The trial of Reverend Hassan Abduraheem, Reverend Kuwa Shamal, Mr Petr
Jašek and Mr Abdulmonem Abdumawla has been postponed for the second time in two
weeks in the latest in a series of delays that are raising concerns regarding their
right to a fair trial.
The hearing, which was due to take place on 31 October in Khartoum, was rescheduled
for 3 November, as the judge was absent. Last week, a hearing scheduled for 24
October was postponed to 31 October, because the judge was out of the country.
These postponements follow several unnecessary
delays in the case. The last hearing on 17 October was preceded by a three-week
adjournment for the translation of documents. Prior to that, hearings had been
postponed due to the absence of either the judge or prosecution, and the
failure of the prison service to transport the men to court.
The four men are charged jointly with at least seven
crimes, including waging war against the state (Article 51 of the Sudanese
Criminal Code) and espionage (Article 53), which carry the death penalty as the
maximum sentence. While trial proceedings started in August 2016, Reverend Abduraheem,
Mr Jašek and Mr Abdumawla have been in detention since December 2015, and
Reverend Shamal has been detained since May 2016.
The case against Reverend Abduraheem, Mr Jašek and
Mr Abdumawla centres on the provision of finances for the medical needs of Mr
Ali Omer, a young man from Darfur who was injured in a demonstration in 2013.
The prosecution alleges that the USD$5,000 Mr Jašek donated towards Mr Omer’s
treatment was in reality support for rebel movements in the South Kordofan,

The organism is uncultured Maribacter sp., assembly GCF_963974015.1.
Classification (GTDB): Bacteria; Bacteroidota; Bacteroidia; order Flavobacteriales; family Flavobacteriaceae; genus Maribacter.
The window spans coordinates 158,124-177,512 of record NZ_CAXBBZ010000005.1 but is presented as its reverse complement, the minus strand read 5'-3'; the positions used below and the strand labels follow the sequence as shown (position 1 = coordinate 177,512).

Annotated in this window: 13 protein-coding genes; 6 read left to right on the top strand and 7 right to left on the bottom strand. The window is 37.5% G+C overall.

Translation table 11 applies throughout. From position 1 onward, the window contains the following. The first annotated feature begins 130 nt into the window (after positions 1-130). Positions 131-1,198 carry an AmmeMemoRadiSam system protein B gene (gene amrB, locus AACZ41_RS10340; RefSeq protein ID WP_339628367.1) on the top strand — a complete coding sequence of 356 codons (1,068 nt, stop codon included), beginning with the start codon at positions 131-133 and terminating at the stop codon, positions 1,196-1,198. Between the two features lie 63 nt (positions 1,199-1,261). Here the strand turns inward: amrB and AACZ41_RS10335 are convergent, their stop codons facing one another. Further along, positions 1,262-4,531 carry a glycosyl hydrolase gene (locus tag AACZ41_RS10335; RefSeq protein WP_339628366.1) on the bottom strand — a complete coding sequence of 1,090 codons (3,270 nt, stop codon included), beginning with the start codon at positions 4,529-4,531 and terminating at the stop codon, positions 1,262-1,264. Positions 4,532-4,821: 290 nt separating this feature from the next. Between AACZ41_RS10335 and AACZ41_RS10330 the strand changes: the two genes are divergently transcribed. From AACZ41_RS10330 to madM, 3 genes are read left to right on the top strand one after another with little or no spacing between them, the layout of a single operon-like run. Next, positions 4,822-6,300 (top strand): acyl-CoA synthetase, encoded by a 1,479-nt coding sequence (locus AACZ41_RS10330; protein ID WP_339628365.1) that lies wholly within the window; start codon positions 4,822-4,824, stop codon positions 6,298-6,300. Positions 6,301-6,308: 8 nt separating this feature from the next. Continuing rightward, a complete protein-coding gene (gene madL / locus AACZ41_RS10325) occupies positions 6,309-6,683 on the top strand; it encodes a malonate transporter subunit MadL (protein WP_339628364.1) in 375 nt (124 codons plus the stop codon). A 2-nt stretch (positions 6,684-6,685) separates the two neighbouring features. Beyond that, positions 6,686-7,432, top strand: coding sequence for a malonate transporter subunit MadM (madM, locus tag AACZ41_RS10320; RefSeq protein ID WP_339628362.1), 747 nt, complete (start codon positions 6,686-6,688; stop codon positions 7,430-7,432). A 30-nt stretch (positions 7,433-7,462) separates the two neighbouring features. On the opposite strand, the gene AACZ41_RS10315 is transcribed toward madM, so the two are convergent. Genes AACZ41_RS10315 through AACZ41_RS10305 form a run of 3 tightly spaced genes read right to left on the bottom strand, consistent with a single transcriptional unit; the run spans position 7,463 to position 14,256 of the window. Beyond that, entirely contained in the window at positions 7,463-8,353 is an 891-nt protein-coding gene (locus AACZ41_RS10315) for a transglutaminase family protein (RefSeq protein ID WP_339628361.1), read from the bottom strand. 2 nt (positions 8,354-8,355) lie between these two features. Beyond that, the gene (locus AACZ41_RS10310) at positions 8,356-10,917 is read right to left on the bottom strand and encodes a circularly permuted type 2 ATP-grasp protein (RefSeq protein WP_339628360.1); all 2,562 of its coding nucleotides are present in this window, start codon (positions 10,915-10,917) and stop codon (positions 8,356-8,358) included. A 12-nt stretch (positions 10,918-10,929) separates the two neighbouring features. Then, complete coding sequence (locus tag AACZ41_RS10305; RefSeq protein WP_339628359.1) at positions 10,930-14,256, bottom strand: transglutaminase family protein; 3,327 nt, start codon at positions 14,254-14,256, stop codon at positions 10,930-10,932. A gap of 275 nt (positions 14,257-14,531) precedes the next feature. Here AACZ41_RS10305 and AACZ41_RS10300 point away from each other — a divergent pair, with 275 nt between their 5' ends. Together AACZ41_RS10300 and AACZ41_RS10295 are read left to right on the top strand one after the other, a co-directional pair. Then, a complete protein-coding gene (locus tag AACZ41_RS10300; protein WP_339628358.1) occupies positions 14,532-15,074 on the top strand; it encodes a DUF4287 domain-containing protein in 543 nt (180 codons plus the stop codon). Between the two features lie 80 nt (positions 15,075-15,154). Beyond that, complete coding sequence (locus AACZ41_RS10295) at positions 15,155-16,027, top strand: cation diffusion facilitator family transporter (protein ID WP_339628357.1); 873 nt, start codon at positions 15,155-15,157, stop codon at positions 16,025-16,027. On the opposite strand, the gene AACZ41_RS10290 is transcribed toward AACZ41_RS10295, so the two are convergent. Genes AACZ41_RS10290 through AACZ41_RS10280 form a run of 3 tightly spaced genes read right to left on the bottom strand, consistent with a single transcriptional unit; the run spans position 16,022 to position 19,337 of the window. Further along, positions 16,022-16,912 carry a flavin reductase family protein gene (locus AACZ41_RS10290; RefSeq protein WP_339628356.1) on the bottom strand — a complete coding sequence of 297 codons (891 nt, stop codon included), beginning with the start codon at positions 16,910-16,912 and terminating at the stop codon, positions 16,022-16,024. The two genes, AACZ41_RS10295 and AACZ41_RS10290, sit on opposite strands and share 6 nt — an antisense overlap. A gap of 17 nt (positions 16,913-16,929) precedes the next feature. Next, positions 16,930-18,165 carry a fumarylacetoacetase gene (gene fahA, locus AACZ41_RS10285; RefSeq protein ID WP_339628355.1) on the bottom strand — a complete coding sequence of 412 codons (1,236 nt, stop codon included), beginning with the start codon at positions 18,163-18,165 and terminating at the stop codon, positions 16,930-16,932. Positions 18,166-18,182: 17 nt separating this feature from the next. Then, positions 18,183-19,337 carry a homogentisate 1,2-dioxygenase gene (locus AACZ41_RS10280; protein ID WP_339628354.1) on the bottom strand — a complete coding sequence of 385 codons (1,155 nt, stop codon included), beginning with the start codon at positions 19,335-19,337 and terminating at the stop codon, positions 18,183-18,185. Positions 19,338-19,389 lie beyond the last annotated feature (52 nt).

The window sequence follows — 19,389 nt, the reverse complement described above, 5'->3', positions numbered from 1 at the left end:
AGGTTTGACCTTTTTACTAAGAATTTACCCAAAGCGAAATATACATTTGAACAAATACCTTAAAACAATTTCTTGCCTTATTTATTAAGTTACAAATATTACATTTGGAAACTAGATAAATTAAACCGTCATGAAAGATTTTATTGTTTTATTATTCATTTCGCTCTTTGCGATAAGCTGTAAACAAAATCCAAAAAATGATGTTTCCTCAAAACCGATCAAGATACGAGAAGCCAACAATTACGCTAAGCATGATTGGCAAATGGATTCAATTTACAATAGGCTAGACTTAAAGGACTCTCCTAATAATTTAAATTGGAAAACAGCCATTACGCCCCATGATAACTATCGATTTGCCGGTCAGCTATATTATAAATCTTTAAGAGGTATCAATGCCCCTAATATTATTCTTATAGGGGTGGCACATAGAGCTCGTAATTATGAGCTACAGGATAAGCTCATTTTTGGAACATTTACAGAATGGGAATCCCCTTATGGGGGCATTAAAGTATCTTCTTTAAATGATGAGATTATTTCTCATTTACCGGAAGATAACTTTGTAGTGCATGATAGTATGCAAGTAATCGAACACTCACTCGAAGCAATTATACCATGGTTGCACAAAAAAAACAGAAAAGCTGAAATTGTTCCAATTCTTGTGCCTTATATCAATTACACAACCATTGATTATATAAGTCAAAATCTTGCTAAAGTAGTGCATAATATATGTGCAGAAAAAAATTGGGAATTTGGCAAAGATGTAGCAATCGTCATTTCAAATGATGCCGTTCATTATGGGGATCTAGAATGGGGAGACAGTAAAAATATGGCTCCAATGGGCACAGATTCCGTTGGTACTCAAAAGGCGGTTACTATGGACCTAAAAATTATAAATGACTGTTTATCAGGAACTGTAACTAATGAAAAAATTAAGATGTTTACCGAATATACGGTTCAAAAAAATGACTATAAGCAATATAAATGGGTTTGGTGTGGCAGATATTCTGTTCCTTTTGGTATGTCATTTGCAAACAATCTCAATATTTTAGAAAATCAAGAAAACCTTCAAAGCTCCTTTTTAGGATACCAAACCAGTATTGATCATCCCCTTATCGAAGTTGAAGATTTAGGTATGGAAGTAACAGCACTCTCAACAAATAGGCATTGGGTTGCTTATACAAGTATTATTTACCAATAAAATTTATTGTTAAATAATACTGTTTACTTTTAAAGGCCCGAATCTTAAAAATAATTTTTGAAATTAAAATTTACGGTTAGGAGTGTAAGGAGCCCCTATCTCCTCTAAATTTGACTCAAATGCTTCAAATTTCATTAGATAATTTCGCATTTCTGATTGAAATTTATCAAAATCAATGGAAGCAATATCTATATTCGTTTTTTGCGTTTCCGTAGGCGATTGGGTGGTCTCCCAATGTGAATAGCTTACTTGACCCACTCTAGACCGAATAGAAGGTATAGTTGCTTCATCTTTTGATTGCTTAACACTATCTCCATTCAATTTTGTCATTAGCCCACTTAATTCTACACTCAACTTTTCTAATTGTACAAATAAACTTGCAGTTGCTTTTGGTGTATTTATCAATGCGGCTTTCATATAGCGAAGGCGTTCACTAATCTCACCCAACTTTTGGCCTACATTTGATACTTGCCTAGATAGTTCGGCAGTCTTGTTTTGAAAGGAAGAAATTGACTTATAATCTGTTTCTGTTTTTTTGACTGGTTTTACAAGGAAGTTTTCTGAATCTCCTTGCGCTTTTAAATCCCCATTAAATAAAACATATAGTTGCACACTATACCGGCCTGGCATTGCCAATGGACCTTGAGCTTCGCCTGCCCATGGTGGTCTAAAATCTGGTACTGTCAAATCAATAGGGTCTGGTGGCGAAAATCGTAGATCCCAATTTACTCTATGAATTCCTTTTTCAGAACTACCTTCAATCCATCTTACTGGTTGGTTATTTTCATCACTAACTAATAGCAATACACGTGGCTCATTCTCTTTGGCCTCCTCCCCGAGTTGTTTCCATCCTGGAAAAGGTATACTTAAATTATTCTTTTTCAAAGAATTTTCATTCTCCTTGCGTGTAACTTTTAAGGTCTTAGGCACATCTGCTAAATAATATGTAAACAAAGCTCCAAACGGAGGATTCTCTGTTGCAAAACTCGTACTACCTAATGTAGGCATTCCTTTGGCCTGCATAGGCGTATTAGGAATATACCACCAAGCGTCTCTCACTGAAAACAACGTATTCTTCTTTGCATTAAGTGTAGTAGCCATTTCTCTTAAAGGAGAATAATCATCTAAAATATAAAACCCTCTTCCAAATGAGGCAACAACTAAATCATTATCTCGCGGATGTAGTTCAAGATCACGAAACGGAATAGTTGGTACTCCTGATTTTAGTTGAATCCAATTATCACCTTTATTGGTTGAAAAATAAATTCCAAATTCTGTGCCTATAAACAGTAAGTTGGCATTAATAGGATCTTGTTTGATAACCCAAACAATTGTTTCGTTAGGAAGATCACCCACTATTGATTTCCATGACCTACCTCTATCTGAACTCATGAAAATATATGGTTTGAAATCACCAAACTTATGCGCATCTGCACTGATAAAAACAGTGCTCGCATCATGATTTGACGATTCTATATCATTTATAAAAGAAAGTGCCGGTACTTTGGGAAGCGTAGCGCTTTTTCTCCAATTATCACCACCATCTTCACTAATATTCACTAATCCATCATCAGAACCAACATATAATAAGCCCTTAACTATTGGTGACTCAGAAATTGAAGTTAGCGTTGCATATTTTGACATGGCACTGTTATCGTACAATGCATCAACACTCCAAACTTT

Blue Nile and Darfur regions.
By framing the case in this manner the National
Intelligence and Security Service (NISS) has sought to exploit the ethnic
origins of Reverends Abduraheem and Shamal, who are from the Nuba Mountains,
and Mr Abdumawal, who is from Darfur. Reverend Shamal was not involved in
fundraising for Mr Omer’s treatment but appears to have been included in the
case due to his senior position in the Sudan Church of Christ, his relationship
with Reverend Abduraheem and his ethnicity.
CSW’s Chief Executive Mervyn Thomas said, “We are concerned
by the continuing delays in the trial of Reverend Hassan Abduraheem, Reverend Kuwa Shamal, Mr Petr Jašek and
Mr Abdulmonem Abdumawla. Fair trial principles stipulate that criminal
proceedings should occur within a reasonable time. In this case, the constant postponements
due to the absence of the judge or prosecutor or failure to transport the men
to court are prolonging proceedings unnecessarily, which is unacceptable, given the length of time these
men have already spent in custody. We continue to call for the unconditional
and immediate release of these unjustly detained men. In the event the trial continues,
we urge the government of Sudan to ensure it proceeds in line with fair trial
principles outlined in article 7 of the African Charter on Human and Peoples Rights,
to which Sudan is a party.”
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